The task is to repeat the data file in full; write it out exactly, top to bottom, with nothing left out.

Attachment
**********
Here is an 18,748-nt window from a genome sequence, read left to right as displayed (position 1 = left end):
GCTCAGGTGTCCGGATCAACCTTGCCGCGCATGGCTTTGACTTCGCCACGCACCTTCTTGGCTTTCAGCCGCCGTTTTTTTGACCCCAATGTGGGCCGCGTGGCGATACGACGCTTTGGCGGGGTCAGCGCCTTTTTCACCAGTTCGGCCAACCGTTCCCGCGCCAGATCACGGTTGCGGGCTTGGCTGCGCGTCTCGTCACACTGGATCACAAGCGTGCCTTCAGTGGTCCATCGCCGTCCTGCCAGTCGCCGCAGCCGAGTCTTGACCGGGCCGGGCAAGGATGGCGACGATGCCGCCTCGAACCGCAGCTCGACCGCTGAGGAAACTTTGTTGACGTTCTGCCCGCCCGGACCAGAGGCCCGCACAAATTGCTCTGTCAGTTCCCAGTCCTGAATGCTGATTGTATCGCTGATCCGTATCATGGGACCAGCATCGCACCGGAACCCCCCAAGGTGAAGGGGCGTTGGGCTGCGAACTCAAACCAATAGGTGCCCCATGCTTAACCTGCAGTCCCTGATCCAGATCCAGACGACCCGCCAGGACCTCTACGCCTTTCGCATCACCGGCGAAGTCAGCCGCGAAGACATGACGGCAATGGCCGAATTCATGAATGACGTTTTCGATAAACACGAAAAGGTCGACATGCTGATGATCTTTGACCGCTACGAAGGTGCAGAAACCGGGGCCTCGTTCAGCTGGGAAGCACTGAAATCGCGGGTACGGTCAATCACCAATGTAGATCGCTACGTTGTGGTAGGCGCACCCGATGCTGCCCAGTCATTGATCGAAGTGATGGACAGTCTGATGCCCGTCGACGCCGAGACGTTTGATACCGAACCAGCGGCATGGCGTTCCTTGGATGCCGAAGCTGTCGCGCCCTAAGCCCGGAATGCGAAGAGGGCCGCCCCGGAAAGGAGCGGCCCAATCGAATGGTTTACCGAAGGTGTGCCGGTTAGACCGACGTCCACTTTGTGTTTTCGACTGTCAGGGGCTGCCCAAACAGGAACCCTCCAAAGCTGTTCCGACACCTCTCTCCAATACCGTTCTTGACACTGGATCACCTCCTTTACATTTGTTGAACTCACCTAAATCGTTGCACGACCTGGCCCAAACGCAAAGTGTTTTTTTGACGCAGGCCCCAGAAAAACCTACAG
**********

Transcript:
Here is an 18,748-nt window from a genome sequence, read left to right as displayed (position 1 = left end):
GCTCAGGTGTCCGGATCAACCTTGCCGCGCATGGCTTTGACTTCGCCACGCACCTTCTTGGCTTTCAGCCGCCGTTTTTTTGACCCCAATGTGGGCCGCGTGGCGATACGACGCTTTGGCGGGGTCAGCGCCTTTTTCACCAGTTCGGCCAACCGTTCCCGCGCCAGATCACGGTTGCGGGCTTGGCTGCGCGTCTCGTCACACTGGATCACAAGCGTGCCTTCAGTGGTCCATCGCCGTCCTGCCAGTCGCCGCAGCCGAGTCTTGACCGGGCCGGGCAAGGATGGCGACGATGCCGCCTCGAACCGCAGCTCGACCGCTGAGGAAACTTTGTTGACGTTCTGCCCGCCCGGACCAGAGGCCCGCACAAATTGCTCTGTCAGTTCCCAGTCCTGAATGCTGATTGTATCGCTGATCCGTATCATGGGACCAGCATCGCACCGGAACCCCCCAAGGTGAAGGGGCGTTGGGCTGCGAACTCAAACCAATAGGTGCCCCATGCTTAACCTGCAGTCCCTGATCCAGATCCAGACGACCCGCCAGGACCTCTACGCCTTTCGCATCACCGGCGAAGTCAGCCGCGAAGACATGACGGCAATGGCCGAATTCATGAATGACGTTTTCGATAAACACGAAAAGGTCGACATGCTGATGATCTTTGACCGCTACGAAGGTGCAGAAACCGGGGCCTCGTTCAGCTGGGAAGCACTGAAATCGCGGGTACGGTCAATCACCAATGTAGATCGCTACGTTGTGGTAGGCGCACCCGATGCTGCCCAGTCATTGATCGAAGTGATGGACAGTCTGATGCCCGTCGACGCCGAGACGTTTGATACCGAACCAGCGGCATGGCGTTCCTTGGATGCCGAAGCTGTCGCGCCCTAAGCCCGGAATGCGAAGAGGGCCGCCCCGGAAAGGAGCGGCCCAATCGAATGGTTTACCGAAGGTGTGCCGGTTAGACCGACGTCCACTTTGTGTTTTCGACTGTCAGGGGCTGCCCAAACAGGAACCCTCCAAAGCTGTTCCGACACCTCTCTCCAATACCGTTCTTGACACTGGATCACCTCCTTTACATTTGTTGAACTCACCTAAATCGTTGCACGACCTGGCCCAAACGCAAAGTGTTTTTTTGACGCAGGCCCCAGAAAAACCTACAG